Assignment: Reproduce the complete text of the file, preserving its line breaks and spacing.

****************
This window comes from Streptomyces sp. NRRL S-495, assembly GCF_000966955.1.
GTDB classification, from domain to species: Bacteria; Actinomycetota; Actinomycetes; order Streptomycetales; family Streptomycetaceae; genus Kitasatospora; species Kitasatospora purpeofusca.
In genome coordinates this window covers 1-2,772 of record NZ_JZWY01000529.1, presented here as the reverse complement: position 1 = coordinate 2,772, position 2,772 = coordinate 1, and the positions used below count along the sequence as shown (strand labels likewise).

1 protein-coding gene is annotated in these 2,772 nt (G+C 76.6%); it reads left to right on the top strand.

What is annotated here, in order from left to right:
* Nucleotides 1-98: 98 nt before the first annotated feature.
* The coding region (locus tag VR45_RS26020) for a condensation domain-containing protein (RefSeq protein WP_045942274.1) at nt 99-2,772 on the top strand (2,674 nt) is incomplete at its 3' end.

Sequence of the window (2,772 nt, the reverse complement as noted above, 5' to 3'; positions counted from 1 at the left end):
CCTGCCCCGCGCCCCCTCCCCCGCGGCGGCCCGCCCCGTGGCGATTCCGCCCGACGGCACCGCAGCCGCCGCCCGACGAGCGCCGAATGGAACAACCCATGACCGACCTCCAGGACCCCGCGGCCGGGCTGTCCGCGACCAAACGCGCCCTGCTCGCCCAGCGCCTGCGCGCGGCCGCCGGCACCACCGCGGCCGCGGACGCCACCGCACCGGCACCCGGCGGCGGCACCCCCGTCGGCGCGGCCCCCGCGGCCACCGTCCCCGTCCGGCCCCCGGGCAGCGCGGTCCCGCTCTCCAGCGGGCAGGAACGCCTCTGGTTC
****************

This window comes from Streptomyces sp. NRRL S-495, assembly GCF_000966955.1.
GTDB classification, from domain to species: Bacteria; Actinomycetota; Actinomycetes; order Streptomycetales; family Streptomycetaceae; genus Kitasatospora; species Kitasatospora purpeofusca.
In genome coordinates this window covers 1-2,772 of record NZ_JZWY01000529.1, presented here as the reverse complement: position 1 = coordinate 2,772, position 2,772 = coordinate 1, and the positions used below count along the sequence as shown (strand labels likewise).

1 protein-coding gene is annotated in these 2,772 nt (G+C 76.6%); it reads left to right on the top strand.

What is annotated here, in order from left to right:
* Nucleotides 1-98: 98 nt before the first annotated feature.
* The coding region (locus tag VR45_RS26020) for a condensation domain-containing protein (RefSeq protein WP_045942274.1) at nt 99-2,772 on the top strand (2,674 nt) is incomplete at its 3' end.

Sequence of the window (2,772 nt, the reverse complement as noted above, 5' to 3'; positions counted from 1 at the left end):
CCTGCCCCGCGCCCCCTCCCCCGCGGCGGCCCGCCCCGTGGCGATTCCGCCCGACGGCACCGCAGCCGCCGCCCGACGAGCGCCGAATGGAACAACCCATGACCGACCTCCAGGACCCCGCGGCCGGGCTGTCCGCGACCAAACGCGCCCTGCTCGCCCAGCGCCTGCGCGCGGCCGCCGGCACCACCGCGGCCGCGGACGCCACCGCACCGGCACCCGGCGGCGGCACCCCCGTCGGCGCGGCCCCCGCGGCCACCGTCCCCGTCCGGCCCCCGGGCAGCGCGGTCCCGCTCTCCAGCGGGCAGGAACGCCTCTGGTTC